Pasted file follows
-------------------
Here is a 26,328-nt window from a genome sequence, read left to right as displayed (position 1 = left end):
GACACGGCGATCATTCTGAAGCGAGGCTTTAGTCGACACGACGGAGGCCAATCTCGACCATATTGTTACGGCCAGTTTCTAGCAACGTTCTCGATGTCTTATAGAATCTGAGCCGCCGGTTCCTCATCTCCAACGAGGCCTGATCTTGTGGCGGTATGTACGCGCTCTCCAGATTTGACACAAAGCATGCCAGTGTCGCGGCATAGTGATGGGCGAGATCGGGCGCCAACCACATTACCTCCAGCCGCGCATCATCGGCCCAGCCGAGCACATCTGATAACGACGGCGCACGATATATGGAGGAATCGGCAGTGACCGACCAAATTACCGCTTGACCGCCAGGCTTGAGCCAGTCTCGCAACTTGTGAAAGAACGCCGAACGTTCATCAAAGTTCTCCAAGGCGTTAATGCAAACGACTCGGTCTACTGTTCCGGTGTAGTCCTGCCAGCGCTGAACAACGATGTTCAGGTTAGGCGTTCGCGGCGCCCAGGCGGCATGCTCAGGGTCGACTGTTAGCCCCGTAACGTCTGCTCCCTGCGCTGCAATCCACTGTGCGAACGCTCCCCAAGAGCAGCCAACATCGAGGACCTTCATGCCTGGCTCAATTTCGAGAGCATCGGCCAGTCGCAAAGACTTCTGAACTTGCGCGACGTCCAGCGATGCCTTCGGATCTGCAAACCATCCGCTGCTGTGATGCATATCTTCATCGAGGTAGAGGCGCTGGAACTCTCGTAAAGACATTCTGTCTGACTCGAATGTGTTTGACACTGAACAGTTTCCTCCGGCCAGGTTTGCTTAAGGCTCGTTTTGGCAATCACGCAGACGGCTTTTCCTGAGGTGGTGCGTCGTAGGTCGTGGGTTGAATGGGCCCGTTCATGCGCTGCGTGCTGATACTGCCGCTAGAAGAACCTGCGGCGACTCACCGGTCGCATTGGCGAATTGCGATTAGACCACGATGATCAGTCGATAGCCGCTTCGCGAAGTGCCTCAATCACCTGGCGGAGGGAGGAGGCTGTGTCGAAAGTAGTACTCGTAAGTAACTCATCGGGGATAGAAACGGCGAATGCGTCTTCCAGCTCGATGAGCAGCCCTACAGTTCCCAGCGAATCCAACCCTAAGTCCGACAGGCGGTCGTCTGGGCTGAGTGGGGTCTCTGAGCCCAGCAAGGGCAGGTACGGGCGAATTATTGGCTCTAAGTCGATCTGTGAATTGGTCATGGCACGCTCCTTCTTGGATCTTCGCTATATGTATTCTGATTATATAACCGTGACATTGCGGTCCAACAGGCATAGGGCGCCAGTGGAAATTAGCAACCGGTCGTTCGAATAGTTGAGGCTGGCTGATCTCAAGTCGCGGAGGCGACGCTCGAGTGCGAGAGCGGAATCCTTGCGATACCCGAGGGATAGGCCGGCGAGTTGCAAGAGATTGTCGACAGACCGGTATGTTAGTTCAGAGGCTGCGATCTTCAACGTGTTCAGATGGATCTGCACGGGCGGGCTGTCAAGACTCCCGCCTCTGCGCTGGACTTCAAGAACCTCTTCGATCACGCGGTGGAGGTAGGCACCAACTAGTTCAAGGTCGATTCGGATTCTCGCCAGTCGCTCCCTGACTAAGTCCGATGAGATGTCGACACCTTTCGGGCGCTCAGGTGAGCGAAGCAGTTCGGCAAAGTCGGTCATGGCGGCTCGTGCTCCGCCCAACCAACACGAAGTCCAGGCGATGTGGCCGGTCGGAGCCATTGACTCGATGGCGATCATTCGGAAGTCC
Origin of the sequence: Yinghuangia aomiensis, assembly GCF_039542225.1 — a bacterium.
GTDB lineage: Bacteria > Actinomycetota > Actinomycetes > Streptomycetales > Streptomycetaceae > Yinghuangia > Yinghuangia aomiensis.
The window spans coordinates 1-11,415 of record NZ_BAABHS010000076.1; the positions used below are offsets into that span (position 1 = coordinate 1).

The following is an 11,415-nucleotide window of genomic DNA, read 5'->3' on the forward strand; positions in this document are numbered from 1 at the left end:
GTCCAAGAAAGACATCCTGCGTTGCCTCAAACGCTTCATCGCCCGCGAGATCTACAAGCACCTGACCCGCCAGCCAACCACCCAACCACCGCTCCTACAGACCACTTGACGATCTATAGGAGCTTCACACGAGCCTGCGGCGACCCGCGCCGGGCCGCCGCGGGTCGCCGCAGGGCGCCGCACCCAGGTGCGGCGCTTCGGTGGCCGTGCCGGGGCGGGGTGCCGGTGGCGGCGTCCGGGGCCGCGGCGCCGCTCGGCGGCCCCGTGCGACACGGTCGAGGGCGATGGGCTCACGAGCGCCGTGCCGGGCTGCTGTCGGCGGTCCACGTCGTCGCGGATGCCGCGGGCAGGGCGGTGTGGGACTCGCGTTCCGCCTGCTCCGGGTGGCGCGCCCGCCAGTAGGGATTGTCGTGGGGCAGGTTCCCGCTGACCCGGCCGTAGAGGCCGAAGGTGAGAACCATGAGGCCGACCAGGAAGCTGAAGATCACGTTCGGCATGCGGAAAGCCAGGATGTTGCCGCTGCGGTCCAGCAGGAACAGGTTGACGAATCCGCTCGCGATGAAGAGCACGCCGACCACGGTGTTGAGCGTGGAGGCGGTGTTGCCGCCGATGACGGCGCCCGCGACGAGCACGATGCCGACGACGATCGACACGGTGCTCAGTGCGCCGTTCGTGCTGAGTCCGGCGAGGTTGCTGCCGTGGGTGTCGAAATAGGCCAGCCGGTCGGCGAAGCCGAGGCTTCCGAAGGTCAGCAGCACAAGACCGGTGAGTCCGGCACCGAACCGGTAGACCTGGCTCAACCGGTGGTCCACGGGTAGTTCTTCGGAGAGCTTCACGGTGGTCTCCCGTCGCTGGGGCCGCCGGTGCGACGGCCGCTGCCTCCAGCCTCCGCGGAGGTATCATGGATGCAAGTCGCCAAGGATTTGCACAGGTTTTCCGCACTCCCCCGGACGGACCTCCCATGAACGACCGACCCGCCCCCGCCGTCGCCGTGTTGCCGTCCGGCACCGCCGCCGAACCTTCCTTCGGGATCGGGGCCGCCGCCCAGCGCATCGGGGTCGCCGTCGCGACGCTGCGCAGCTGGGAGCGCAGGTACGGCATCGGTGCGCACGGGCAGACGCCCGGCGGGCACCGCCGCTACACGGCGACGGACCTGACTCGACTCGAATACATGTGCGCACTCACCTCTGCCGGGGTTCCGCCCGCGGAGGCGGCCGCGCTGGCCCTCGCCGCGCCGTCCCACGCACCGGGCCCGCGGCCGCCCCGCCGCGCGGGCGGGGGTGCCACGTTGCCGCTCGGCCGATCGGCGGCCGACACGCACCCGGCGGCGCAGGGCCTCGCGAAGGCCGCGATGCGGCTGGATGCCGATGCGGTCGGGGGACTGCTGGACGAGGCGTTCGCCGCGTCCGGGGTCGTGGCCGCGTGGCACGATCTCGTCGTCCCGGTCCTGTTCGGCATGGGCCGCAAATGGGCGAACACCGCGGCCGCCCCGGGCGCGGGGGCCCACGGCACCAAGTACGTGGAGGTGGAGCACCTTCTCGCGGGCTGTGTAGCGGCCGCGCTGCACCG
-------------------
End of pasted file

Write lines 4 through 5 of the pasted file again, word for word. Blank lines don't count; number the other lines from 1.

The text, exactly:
GTDB lineage: Bacteria > Actinomycetota > Actinomycetes > Streptomycetales > Streptomycetaceae > Yinghuangia > Yinghuangia aomiensis.
The window spans coordinates 1-11,415 of record NZ_BAABHS010000076.1; the positions used below are offsets into that span (position 1 = coordinate 1).